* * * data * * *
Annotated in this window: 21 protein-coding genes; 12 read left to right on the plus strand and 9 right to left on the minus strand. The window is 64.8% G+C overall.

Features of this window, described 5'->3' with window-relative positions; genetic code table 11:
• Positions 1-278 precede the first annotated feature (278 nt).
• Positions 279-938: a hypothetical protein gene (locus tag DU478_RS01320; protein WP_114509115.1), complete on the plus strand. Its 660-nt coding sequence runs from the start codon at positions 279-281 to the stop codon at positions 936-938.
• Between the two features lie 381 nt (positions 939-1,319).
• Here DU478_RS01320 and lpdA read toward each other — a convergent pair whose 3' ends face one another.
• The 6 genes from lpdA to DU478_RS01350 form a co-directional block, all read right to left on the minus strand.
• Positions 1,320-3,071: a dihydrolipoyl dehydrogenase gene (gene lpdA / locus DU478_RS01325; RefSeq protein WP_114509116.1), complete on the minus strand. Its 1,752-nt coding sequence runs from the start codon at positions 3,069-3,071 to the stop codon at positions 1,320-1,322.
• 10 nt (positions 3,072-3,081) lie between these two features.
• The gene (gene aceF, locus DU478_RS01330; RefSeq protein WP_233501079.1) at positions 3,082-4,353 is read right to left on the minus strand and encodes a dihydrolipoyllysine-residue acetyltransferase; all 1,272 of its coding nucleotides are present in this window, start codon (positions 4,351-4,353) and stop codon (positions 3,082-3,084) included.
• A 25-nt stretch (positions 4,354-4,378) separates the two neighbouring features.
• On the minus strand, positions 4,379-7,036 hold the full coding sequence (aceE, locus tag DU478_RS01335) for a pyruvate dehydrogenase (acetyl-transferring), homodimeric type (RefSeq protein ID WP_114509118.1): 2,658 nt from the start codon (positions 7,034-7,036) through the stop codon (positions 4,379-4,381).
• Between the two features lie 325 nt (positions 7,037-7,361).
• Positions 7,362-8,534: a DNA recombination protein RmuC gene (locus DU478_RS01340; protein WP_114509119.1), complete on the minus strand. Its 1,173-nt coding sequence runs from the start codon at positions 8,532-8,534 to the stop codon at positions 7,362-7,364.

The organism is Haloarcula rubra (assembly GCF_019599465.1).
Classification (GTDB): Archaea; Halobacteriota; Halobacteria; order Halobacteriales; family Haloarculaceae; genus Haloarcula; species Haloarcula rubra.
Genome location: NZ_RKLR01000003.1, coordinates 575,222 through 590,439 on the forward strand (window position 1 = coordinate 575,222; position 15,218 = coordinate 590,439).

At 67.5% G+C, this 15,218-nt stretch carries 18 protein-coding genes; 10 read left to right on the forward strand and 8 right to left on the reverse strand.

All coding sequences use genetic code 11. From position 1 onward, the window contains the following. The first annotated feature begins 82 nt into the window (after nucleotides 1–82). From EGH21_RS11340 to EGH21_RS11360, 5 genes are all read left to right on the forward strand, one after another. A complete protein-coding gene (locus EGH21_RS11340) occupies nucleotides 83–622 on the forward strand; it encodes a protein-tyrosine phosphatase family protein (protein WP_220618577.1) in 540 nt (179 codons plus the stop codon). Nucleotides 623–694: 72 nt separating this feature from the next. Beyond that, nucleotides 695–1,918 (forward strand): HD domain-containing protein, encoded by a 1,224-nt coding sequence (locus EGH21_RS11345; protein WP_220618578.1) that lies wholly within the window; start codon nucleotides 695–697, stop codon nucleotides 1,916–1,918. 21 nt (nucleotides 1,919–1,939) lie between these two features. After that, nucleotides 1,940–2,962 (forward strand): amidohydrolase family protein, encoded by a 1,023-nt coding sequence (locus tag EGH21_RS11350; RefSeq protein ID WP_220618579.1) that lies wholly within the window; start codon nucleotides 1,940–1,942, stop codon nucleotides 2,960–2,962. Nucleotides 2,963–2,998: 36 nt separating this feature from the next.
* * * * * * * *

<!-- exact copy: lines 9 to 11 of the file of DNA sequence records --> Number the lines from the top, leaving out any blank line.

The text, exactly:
• 10 nt (positions 3,072-3,081) lie between these two features.
• The gene (gene aceF, locus DU478_RS01330; RefSeq protein WP_233501079.1) at positions 3,082-4,353 is read right to left on the minus strand and encodes a dihydrolipoyllysine-residue acetyltransferase; all 1,272 of its coding nucleotides are present in this window, start codon (positions 4,351-4,353) and stop codon (positions 3,082-3,084) included.
• A 25-nt stretch (positions 4,354-4,378) separates the two neighbouring features.